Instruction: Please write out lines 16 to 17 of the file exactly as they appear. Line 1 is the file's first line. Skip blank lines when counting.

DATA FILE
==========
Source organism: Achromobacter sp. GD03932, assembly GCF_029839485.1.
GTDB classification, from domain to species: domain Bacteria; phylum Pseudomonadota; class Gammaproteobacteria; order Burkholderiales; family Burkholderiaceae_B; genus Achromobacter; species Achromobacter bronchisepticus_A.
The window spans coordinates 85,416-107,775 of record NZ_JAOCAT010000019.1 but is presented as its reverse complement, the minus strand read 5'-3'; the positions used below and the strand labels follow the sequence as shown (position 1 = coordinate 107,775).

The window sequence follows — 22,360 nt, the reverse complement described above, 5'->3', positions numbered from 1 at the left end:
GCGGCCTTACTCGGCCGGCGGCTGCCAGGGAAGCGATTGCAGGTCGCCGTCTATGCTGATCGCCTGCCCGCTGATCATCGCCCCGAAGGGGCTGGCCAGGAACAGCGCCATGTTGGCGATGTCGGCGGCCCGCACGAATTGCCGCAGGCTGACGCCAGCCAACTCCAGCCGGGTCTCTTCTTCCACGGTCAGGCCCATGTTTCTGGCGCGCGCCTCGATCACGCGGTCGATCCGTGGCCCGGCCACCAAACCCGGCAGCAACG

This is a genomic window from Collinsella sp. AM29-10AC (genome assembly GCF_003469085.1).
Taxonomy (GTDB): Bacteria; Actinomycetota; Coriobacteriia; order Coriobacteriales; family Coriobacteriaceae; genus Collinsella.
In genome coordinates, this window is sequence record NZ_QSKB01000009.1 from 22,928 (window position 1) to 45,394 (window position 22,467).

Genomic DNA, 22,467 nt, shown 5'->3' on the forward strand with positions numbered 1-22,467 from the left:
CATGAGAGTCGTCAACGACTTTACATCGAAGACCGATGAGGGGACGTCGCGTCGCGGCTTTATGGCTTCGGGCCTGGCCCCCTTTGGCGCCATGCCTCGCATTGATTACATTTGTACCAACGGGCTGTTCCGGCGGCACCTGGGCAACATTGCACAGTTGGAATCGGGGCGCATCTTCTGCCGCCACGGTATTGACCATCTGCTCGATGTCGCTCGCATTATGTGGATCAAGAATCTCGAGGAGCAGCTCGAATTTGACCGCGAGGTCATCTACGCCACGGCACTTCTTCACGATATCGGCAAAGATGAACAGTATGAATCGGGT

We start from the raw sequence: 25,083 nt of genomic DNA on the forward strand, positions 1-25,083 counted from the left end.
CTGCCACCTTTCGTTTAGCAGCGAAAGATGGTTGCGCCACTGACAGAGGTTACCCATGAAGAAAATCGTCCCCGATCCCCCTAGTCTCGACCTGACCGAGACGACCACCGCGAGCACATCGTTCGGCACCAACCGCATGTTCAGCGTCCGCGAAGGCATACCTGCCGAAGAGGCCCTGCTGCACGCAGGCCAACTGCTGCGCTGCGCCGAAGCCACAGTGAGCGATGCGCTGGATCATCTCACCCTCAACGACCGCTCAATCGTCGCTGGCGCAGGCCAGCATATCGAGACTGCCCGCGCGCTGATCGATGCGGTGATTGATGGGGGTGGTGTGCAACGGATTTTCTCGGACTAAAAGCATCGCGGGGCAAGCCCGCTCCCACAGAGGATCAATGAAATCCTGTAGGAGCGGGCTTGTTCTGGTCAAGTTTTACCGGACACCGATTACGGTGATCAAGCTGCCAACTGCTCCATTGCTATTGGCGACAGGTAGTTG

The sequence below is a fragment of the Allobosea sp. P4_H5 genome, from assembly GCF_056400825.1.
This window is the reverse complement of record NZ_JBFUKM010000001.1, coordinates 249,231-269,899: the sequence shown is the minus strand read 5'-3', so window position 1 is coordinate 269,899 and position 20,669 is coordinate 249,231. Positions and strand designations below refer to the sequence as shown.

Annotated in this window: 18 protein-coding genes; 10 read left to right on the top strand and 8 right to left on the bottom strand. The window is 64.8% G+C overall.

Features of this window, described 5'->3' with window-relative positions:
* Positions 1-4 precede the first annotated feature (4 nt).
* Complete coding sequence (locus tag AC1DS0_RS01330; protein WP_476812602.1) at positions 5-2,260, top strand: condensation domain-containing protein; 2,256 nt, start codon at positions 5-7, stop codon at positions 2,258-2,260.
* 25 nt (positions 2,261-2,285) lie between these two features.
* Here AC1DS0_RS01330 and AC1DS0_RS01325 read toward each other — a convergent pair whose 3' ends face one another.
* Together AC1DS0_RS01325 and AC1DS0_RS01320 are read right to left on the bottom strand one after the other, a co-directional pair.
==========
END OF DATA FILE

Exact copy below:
Features of this window, described 5'->3' with window-relative positions:
* Positions 1-4 precede the first annotated feature (4 nt).